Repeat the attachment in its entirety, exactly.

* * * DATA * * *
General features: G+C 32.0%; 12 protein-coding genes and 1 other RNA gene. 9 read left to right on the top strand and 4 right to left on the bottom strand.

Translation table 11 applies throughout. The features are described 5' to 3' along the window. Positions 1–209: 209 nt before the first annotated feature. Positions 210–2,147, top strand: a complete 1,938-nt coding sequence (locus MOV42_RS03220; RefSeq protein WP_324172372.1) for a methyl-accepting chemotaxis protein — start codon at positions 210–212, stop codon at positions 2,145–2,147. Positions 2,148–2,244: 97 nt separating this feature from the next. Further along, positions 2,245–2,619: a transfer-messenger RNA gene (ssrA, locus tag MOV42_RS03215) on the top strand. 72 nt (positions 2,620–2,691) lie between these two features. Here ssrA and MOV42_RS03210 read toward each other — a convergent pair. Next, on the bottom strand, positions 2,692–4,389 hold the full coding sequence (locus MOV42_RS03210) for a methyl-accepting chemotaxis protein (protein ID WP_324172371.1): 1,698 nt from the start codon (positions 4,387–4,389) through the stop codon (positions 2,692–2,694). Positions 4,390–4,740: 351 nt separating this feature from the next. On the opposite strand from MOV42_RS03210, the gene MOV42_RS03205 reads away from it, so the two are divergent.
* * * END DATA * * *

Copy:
General features: G+C 32.0%; 12 protein-coding genes and 1 other RNA gene. 9 read left to right on the top strand and 4 right to left on the bottom strand.

Translation table 11 applies throughout. The features are described 5' to 3' along the window. Positions 1–209: 209 nt before the first annotated feature. Positions 210–2,147, top strand: a complete 1,938-nt coding sequence (locus MOV42_RS03220; RefSeq protein WP_324172372.1) for a methyl-accepting chemotaxis protein — start codon at positions 210–212, stop codon at positions 2,145–2,147. Positions 2,148–2,244: 97 nt separating this feature from the next. Further along, positions 2,245–2,619: a transfer-messenger RNA gene (ssrA, locus tag MOV42_RS03215) on the top strand. 72 nt (positions 2,620–2,691) lie between these two features. Here ssrA and MOV42_RS03210 read toward each other — a convergent pair. Next, on the bottom strand, positions 2,692–4,389 hold the full coding sequence (locus MOV42_RS03210) for a methyl-accepting chemotaxis protein (protein ID WP_324172371.1): 1,698 nt from the start codon (positions 4,387–4,389) through the stop codon (positions 2,692–2,694). Positions 4,390–4,740: 351 nt separating this feature from the next. On the opposite strand from MOV42_RS03210, the gene MOV42_RS03205 reads away from it, so the two are divergent.